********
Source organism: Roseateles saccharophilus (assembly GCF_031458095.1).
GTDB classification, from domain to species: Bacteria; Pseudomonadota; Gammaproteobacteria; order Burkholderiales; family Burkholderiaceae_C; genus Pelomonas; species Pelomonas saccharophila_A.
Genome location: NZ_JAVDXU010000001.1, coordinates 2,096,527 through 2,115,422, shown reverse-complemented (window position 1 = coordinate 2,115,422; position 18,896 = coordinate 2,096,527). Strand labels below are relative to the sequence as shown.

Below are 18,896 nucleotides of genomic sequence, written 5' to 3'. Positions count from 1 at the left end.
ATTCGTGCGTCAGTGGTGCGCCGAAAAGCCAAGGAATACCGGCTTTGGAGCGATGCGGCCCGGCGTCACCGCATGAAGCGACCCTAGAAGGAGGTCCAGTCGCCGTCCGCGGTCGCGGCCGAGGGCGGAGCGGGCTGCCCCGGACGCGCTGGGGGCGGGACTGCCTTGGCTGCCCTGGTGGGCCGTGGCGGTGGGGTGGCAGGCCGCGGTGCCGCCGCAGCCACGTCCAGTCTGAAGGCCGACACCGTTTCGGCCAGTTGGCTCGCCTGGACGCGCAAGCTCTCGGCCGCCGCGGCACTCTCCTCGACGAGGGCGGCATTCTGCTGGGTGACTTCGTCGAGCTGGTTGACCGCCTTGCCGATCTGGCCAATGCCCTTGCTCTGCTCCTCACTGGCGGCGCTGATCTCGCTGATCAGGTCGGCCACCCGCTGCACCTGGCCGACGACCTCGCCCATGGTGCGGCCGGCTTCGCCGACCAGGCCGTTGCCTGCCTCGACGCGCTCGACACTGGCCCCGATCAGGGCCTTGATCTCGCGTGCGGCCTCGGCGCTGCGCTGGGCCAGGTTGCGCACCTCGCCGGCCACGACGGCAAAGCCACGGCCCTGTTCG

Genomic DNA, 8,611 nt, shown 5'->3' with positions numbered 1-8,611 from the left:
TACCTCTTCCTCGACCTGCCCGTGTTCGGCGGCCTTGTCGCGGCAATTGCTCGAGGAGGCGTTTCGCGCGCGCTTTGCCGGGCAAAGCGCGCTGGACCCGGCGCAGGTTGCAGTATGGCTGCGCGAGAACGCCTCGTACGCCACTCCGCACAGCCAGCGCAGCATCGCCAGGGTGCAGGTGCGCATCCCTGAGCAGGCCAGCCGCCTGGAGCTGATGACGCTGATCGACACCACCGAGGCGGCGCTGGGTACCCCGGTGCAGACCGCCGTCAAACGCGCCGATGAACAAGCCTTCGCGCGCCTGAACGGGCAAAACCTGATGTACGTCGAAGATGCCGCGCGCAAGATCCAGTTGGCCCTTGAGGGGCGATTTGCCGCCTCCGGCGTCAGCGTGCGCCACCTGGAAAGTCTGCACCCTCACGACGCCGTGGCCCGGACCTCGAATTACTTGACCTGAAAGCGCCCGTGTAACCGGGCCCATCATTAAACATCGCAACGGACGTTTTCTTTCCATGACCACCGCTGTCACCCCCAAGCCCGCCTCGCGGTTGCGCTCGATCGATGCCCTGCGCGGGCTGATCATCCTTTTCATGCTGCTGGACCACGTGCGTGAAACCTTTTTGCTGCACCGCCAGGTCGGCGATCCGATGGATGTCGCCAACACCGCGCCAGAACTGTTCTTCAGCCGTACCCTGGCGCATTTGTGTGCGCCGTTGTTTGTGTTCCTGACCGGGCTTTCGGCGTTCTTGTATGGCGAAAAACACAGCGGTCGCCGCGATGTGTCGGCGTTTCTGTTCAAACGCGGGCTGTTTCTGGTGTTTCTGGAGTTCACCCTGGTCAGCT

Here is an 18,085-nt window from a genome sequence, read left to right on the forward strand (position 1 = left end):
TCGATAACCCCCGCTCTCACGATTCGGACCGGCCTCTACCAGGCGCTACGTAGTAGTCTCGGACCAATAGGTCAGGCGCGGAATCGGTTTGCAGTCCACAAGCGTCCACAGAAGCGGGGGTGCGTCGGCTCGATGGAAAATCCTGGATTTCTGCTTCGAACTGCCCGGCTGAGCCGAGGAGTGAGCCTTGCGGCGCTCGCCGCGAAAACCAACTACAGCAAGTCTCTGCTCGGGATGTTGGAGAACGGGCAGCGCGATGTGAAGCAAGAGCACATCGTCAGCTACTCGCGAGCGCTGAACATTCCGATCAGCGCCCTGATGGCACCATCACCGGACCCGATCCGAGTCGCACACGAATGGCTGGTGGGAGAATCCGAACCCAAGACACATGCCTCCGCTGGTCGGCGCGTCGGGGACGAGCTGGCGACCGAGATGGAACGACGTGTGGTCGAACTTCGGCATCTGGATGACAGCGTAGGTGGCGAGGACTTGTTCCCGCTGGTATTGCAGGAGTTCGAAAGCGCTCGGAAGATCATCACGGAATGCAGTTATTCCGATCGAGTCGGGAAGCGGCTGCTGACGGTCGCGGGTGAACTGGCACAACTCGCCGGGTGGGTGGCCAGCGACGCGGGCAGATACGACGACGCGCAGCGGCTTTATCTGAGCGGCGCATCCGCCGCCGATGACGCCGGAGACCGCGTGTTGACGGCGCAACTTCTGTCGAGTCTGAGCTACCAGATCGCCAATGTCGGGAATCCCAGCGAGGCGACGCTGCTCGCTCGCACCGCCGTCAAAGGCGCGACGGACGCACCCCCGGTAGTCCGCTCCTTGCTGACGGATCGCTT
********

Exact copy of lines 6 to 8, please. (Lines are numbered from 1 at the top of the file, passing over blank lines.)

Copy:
Genomic DNA, 8,611 nt, shown 5'->3' with positions numbered 1-8,611 from the left:
TACCTCTTCCTCGACCTGCCCGTGTTCGGCGGCCTTGTCGCGGCAATTGCTCGAGGAGGCGTTTCGCGCGCGCTTTGCCGGGCAAAGCGCGCTGGACCCGGCGCAGGTTGCAGTATGGCTGCGCGAGAACGCCTCGTACGCCACTCCGCACAGCCAGCGCAGCATCGCCAGGGTGCAGGTGCGCATCCCTGAGCAGGCCAGCCGCCTGGAGCTGATGACGCTGATCGACACCACCGAGGCGGCGCTGGGTACCCCGGTGCAGACCGCCGTCAAACGCGCCGATGAACAAGCCTTCGCGCGCCTGAACGGGCAAAACCTGATGTACGTCGAAGATGCCGCGCGCAAGATCCAGTTGGCCCTTGAGGGGCGATTTGCCGCCTCCGGCGTCAGCGTGCGCCACCTGGAAAGTCTGCACCCTCACGACGCCGTGGCCCGGACCTCGAATTACTTGACCTGAAAGCGCCCGTGTAACCGGGCCCATCATTAAACATCGCAACGGACGTTTTCTTTCCATGACCACCGCTGTCACCCCCAAGCCCGCCTCGCGGTTGCGCTCGATCGATGCCCTGCGCGGGCTGATCATCCTTTTCATGCTGCTGGACCACGTGCGTGAAACCTTTTTGCTGCACCGCCAGGTCGGCGATCCGATGGATGTCGCCAACACCGCGCCAGAACTGTTCTTCAGCCGTACCCTGGCGCATTTGTGTGCGCCGTTGTTTGTGTTCCTGACCGGGCTTTCGGCGTTCTTGTATGGCGAAAAACACAGCGGTCGCCGCGATGTGTCGGCGTTTCTGTTCAAACGCGGGCTGTTTCTGGTGTTTCTGGAGTTCACCCTGGTCAGCT

Here is an 18,085-nt window from a genome sequence, read left to right on the forward strand (position 1 = left end):